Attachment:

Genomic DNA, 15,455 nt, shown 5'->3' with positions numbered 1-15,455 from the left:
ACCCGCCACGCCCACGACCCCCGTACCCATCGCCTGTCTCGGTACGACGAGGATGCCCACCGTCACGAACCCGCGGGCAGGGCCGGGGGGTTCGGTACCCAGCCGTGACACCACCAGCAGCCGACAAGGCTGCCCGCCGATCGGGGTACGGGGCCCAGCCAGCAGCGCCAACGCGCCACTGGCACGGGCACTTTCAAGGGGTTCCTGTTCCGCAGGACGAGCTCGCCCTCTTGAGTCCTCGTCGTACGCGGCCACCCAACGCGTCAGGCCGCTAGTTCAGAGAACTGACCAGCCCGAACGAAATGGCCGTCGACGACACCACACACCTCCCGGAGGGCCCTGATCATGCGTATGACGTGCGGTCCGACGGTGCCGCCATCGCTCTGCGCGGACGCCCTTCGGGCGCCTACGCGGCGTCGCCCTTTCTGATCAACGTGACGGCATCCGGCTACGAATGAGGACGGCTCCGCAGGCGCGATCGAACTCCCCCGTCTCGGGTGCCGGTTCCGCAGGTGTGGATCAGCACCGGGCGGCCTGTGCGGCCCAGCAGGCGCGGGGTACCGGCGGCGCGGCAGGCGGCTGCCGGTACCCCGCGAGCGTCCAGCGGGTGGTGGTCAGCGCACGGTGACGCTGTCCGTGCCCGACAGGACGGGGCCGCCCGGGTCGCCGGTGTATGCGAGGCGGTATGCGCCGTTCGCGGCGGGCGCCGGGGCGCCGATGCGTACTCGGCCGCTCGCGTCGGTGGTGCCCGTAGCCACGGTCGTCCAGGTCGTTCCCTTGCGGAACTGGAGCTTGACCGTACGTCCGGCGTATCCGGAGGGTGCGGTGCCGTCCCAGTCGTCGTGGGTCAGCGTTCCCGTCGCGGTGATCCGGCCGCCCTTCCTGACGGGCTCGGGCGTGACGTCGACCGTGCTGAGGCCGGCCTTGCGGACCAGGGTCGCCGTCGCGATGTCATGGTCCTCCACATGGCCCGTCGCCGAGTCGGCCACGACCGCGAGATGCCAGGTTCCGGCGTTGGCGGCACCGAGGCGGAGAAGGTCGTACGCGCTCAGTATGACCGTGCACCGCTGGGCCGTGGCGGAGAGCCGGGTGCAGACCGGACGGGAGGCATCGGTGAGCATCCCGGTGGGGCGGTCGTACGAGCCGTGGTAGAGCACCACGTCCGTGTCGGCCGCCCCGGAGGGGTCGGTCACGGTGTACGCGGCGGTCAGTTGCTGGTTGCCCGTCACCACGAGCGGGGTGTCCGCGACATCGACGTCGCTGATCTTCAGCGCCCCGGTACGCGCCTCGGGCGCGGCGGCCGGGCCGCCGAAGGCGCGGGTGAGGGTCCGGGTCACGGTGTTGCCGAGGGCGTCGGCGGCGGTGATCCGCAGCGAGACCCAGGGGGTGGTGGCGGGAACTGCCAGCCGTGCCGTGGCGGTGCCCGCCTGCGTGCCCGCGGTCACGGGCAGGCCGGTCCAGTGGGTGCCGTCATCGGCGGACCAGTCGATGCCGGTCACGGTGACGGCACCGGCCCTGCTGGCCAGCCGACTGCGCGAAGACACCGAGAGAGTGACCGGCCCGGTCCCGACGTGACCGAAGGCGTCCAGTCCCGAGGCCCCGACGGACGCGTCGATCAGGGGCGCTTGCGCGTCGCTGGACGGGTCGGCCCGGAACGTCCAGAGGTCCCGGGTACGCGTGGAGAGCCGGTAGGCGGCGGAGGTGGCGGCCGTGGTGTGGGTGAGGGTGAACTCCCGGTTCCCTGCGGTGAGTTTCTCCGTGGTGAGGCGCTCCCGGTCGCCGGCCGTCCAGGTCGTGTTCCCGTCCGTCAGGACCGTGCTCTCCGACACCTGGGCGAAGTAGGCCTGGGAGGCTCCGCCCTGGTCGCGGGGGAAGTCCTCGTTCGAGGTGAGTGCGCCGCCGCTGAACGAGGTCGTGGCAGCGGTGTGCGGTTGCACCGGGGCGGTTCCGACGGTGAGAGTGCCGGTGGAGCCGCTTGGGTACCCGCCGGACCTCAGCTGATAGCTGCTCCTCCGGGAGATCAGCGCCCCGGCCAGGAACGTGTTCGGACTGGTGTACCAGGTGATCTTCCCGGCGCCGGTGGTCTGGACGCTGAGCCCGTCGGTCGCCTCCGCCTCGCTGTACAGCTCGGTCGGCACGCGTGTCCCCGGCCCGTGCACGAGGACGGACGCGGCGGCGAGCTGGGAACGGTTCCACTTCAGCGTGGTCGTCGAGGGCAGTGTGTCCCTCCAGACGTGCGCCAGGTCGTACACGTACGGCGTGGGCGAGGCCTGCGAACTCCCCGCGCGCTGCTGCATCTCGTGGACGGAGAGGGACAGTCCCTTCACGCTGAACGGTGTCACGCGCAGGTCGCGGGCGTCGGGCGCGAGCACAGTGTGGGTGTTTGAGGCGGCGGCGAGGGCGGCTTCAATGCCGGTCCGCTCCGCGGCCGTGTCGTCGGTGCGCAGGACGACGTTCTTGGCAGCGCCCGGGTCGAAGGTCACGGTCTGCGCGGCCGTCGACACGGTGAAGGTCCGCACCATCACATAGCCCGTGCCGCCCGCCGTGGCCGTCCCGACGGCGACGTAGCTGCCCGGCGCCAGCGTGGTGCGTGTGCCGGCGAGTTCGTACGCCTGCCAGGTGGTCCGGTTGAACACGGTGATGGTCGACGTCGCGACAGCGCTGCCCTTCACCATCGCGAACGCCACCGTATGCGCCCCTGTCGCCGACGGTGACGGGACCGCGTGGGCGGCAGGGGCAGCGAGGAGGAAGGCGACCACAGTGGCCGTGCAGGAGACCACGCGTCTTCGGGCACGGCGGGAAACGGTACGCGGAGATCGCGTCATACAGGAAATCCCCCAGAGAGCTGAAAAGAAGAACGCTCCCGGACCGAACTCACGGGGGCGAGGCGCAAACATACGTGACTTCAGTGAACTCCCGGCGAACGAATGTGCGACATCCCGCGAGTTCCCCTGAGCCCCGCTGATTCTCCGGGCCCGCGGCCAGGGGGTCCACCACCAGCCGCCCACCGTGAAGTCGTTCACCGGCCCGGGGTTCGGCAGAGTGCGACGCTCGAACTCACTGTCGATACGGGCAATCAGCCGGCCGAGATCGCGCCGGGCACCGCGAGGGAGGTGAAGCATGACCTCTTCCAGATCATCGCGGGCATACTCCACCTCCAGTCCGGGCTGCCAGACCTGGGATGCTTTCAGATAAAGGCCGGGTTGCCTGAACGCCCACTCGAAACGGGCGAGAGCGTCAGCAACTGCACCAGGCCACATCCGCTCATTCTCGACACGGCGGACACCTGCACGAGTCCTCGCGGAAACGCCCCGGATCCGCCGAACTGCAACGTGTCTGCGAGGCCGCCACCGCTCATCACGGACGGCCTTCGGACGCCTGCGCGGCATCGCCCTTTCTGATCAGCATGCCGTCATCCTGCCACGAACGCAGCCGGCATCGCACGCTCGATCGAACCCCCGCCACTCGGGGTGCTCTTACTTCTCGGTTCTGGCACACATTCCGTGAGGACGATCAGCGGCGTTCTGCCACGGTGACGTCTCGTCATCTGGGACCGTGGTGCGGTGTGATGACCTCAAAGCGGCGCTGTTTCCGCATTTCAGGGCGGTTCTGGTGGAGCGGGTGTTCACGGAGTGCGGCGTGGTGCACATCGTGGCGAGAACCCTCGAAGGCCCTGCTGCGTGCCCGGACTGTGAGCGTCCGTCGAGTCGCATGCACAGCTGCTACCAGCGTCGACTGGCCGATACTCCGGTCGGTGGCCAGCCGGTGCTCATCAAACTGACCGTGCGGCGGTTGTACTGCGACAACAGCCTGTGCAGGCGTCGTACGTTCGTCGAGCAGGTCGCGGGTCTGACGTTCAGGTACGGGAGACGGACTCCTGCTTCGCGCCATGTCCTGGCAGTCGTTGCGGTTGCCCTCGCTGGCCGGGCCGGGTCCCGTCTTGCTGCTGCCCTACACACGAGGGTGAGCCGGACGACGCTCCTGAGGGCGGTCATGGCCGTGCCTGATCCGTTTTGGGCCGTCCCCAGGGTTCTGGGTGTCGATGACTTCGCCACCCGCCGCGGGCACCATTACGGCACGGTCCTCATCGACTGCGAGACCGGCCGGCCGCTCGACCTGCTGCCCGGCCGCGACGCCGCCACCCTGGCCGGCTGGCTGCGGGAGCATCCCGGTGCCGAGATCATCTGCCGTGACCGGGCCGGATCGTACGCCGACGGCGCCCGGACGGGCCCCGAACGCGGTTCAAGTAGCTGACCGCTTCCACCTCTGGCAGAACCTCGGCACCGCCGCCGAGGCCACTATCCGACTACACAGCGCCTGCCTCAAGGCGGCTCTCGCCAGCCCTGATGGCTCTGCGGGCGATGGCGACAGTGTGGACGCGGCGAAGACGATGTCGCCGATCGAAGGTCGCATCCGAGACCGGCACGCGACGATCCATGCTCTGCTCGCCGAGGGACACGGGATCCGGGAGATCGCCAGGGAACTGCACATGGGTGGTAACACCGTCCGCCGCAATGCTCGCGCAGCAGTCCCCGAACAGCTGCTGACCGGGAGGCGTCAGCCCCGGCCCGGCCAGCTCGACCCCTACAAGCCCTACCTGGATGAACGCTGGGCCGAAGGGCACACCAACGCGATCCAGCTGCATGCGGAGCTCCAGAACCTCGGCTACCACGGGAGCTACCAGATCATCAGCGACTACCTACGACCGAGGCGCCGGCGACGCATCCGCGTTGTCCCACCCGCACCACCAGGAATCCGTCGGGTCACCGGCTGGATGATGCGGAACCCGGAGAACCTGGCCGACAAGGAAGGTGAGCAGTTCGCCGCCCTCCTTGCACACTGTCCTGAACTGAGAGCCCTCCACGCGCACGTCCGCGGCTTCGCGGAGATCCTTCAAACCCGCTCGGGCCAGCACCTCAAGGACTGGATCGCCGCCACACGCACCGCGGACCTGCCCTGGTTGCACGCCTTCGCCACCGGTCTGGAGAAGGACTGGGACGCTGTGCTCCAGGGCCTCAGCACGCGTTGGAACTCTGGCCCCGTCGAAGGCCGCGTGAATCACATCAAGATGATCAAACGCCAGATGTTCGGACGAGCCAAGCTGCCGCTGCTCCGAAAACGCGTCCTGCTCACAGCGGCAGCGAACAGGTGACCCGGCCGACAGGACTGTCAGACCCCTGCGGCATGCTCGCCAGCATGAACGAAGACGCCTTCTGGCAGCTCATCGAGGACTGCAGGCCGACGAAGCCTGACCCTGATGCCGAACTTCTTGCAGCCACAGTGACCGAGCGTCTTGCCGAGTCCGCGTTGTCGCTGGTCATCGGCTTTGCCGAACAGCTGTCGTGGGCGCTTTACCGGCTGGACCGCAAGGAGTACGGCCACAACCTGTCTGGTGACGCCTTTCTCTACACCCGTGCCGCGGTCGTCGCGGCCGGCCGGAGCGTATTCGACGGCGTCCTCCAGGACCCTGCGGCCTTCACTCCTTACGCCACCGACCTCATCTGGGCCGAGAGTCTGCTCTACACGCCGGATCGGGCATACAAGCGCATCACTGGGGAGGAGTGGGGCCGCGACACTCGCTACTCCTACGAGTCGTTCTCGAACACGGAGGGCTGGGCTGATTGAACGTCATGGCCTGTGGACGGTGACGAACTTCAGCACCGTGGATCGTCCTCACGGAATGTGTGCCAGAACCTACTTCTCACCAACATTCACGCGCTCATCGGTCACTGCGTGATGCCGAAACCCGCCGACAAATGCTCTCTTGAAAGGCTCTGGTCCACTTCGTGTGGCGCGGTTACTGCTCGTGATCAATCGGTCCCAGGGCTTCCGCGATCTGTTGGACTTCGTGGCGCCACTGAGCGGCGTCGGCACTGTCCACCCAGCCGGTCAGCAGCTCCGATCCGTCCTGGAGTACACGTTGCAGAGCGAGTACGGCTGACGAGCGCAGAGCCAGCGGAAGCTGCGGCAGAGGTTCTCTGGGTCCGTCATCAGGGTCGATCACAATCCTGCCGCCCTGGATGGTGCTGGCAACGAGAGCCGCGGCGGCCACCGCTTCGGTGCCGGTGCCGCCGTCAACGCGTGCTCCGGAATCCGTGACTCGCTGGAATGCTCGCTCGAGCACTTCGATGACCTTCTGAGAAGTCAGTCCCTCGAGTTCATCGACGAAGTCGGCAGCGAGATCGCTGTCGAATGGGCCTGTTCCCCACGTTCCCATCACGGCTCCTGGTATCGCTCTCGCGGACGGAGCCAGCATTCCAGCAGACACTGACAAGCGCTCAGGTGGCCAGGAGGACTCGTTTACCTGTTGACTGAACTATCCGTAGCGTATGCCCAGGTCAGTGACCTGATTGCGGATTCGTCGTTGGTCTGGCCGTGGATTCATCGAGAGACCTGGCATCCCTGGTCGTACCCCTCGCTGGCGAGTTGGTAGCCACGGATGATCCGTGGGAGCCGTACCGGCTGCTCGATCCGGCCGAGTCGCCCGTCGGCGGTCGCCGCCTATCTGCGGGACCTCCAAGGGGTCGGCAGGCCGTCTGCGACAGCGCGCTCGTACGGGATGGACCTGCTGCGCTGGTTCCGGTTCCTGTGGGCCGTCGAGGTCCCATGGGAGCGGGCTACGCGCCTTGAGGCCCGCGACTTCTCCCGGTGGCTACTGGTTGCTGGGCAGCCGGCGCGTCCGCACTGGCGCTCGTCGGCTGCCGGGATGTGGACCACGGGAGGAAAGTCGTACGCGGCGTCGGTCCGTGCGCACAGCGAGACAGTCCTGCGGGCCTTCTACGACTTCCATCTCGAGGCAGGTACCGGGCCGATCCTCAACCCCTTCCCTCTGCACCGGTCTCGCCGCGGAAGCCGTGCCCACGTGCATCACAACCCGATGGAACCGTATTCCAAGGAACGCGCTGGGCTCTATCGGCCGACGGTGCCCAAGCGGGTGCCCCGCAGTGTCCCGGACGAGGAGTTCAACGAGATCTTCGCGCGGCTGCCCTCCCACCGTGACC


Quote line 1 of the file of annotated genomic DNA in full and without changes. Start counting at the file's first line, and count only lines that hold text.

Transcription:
Genomic DNA, 15,455 nt, shown 5'->3' with positions numbered 1-15,455 from the left: